Clean coal doesn’t exist, but nuclear power does
Clean coal is in essence, an oxymoron. Much like ``friendly fire’’ or Kevin Rudd’s ``tough and hardline but humane’’ asylum seeker policy dubbed ``compassionate brutality’’ by one wag recently.
Of course, in the case of ``clean coal’‘, the term is used to suggest that it actually exists. Yet it doesn’t - least not yet.
Doubtless, it is a fine aspiration, especially given the world’s heavy reliance on coal, and it’s central part in global warming. But an aspiration is pretty much all it is.
Worse, it is a fig-leaf for inactivity in other areas where tough decisions are called for. As was revealed this week, Kevin Rudd’s own Global Carbon Capture and Storage Institute recognises that clean coal is a long way off.
No commercially viable example of it exists anywhere in the world and that, and on numbers, there is no prospect for it even to become viable. Ironically, it is the historically low cost of polluting, one fact that has made coal so cheap to date, that makes this so.
Nick Otter, chief executive of the ``GCCSI’’ (as Kevin Rudd likes to call it) has said that the current low price of emissions makes investment in the emergent technology of coal carbon capture and storage, essentially uneconomic. ``The C02 price now is not capable of taking the technology forward,’’ he said. In other words, there’s no money in it.
Governments must jack up the price of emitting carbon to make doing something else with it economic. The initial fixed price of $10 of a tonne under the Carbon Pollution Reduction Scheme from July 1, 2011, will be about $50 too low. And even then, assuming that the floating price from July, 1, 2012 gets closer, governments (read you and me) will still need to step in and do most of the heavy lifting.
And they must also carry the risk if the system fails, if the carbon captured, piped and geo-sequestered underground, finds its way back to the surface.
Yet for all this uncertainty, the Rudd Government has ploughed $100 million into the GCCSI and will spend much more - indeed, somewhere in the ball-park of another two and a half billion dollars in the next decade - setting up large and supposedly convincing demonstration projects.
Now, at one level, you might say, this is money well spent - coal is a big export earner and destined to remain so. Thus, if the technology can be developed to make it clean(er) its a win/win.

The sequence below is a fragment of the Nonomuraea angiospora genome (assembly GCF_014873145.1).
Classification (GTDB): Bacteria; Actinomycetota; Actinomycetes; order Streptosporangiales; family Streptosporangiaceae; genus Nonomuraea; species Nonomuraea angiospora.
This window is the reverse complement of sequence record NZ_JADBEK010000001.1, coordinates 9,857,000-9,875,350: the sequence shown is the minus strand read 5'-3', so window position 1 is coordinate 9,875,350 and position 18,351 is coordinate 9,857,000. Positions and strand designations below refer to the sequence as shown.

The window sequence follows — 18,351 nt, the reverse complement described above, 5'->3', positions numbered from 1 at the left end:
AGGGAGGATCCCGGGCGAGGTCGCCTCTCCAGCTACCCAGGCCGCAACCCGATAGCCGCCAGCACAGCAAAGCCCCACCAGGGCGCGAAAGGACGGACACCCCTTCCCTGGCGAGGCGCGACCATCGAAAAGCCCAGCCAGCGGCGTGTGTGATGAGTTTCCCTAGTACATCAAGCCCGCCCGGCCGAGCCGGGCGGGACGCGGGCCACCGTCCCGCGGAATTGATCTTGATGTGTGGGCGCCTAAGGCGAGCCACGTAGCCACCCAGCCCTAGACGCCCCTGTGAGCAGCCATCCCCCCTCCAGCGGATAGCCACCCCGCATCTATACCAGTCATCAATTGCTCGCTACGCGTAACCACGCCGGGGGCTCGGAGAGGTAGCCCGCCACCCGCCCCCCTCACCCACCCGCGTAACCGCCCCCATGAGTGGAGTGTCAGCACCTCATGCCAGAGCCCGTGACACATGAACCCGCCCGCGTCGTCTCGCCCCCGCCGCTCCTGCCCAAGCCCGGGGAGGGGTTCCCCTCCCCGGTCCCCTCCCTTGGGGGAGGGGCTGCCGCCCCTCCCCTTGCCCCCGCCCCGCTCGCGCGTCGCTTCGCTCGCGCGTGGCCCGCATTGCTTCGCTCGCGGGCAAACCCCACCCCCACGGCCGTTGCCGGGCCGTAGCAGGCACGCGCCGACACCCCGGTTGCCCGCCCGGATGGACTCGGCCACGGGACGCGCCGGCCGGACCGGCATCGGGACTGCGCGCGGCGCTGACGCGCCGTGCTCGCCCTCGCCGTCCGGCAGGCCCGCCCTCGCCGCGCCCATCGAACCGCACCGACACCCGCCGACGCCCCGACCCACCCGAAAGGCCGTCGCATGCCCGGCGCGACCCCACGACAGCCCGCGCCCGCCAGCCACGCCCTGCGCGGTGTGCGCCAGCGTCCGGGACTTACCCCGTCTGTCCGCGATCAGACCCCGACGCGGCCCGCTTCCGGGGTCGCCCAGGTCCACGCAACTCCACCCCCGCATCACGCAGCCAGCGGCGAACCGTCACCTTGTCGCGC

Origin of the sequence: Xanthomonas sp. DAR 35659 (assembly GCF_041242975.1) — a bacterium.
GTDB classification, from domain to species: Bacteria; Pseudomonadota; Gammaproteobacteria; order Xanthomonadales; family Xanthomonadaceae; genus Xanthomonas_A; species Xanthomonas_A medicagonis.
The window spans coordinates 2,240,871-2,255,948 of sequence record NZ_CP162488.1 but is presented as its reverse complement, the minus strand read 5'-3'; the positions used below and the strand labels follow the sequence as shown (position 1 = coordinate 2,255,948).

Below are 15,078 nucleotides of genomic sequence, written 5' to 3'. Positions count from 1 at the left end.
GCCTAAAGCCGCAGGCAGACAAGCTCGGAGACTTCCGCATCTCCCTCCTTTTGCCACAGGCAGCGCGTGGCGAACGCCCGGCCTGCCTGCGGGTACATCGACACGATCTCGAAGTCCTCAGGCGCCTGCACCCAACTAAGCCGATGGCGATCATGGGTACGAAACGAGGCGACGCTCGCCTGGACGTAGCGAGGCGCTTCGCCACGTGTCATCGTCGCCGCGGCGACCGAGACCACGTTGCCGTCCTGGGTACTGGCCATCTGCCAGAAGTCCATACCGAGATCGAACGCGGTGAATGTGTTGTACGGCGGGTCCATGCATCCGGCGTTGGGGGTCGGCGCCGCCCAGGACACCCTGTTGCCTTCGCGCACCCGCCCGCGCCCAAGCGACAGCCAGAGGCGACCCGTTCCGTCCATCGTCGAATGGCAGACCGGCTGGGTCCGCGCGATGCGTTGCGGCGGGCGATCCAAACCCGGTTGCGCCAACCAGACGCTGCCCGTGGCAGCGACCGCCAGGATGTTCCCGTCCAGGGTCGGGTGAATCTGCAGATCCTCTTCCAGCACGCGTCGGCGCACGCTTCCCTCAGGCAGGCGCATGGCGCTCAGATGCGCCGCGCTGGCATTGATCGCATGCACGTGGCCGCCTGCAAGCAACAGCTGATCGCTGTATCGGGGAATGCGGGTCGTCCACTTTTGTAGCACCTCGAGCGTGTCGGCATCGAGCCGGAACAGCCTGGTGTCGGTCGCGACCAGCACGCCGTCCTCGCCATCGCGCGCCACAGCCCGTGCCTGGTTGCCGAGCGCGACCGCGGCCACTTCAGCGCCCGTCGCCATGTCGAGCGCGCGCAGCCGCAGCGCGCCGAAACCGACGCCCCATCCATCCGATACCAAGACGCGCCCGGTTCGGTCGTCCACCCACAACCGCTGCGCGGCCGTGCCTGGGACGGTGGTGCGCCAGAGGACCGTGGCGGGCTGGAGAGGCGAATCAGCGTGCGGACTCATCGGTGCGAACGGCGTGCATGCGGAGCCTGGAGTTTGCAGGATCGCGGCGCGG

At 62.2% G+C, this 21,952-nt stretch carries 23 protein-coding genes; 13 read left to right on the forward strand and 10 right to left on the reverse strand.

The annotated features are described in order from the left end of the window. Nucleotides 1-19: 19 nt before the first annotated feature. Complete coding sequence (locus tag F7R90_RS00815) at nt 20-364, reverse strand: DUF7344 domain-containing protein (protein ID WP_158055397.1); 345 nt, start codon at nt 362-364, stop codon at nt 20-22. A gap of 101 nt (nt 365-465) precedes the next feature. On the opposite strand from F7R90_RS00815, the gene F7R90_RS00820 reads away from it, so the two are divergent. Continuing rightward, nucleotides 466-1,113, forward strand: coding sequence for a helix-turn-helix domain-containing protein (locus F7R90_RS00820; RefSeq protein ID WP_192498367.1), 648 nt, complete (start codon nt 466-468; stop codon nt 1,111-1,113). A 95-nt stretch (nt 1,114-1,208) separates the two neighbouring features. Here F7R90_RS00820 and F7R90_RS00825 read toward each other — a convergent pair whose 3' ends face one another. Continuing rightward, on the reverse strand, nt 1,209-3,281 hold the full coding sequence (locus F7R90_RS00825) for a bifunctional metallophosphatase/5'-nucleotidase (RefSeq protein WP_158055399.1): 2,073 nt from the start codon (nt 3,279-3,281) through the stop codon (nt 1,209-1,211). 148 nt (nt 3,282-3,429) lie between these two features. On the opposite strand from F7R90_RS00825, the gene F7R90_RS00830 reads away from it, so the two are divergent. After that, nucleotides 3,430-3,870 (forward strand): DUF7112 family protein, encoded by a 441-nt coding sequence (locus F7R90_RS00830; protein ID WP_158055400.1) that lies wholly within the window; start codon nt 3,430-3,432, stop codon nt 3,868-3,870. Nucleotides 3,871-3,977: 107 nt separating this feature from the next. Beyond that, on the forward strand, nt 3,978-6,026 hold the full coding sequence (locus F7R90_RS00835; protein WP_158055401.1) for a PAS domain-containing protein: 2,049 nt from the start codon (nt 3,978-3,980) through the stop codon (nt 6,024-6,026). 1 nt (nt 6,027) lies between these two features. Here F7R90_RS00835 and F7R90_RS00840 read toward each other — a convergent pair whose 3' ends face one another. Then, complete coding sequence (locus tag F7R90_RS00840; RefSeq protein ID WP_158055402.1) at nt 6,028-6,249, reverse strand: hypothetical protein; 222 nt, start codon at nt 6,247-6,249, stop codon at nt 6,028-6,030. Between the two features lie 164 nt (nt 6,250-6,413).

This is true as far as it goes. But unfortunately, at this late stage in the world’s head-long rush to a warmer, more turbulent climate, that isn’t far. Sage predictions put commercially viable clean coal at about two decades away. The tipping point to irreversible climate change is much closer.
Compare this hypothetical notion of clean coal, to greenhouse-friendly nuclear power - already used safely in more than 40 economies around the world including Britain, France, North America, Scandinavian countries, Russia, China, and so on.
When coming to office, Kevin Rudd often said his new government would be driven by ``evidence based policy’‘. That is, rather than being hide-bound by prejudice, and the assumptions of the past, his would be a progressive, intelligent government, judging issues on their merits. But on the nuclear question, this admirable working principle has ``gone out the back door’‘.
This week, Environment and Arts Minister, Peter Garrett addressed the National Press Club. During the speech, he called on people to ``move beyond ideological fixation presented as policy’‘. ``Life’s too short,’‘’ he said ``and the need too great ... add value, don’t remain stranded in the faux debates of the past’’ he continued. OK, so this was clearly directed at the arts, but these are essentially universal principles and Mr Garrett is after-all, the Rudd Cabinet’s Environment Minister.
So, as the former lead singer of an avowedly anti-nuclear rock band, Midnight Oil, and in 1984, a NSW senate candidate for the religiously anti-uranium Nuclear Disarmament Party - narrowly defeated as it happens by ALP preferences directed to the National Party - does he revisit and re-test his old assumptions. Maybe but then, maybe not.
Mr Garrett’s high-profile and extremely partisan background combined with his current responsibilities, make him the perfect litmus test for the bona fides of Mr Rudd’s commitment to evidence based policy and to his own entreaty to look at issues afresh.
The question is, faced with the environmental crisis of global warming which was not on the public radar in the 1980s, will the ``ideological fixations’’ of yesterday be ``presented as policy?’’
Unfortunately, the answer seems to be yes. Asked why the Government remained implacably opposed to nuclear power, or even to talking about it, the affable and scrupulously honest Mr Garrett claimed there was a ``vigorous’’ debate at the last election that had settled the matter clearly.
Au contraire! What occurred at the last election, the mother of all scare campaigns claiming that under John Howard, there would be 25 nuclear reactors along the eastern seaboard, might have been a political triumph, but in intellectual and public interest terms, it was a disgrace.
What it actually showed is that the ALP is not as serious about climate change as it is about winning elections.
It’s time for a real debate - one which admits that clean coal is a pipe-dream whereas safe nuclear power is already a reality in many parts of the world.
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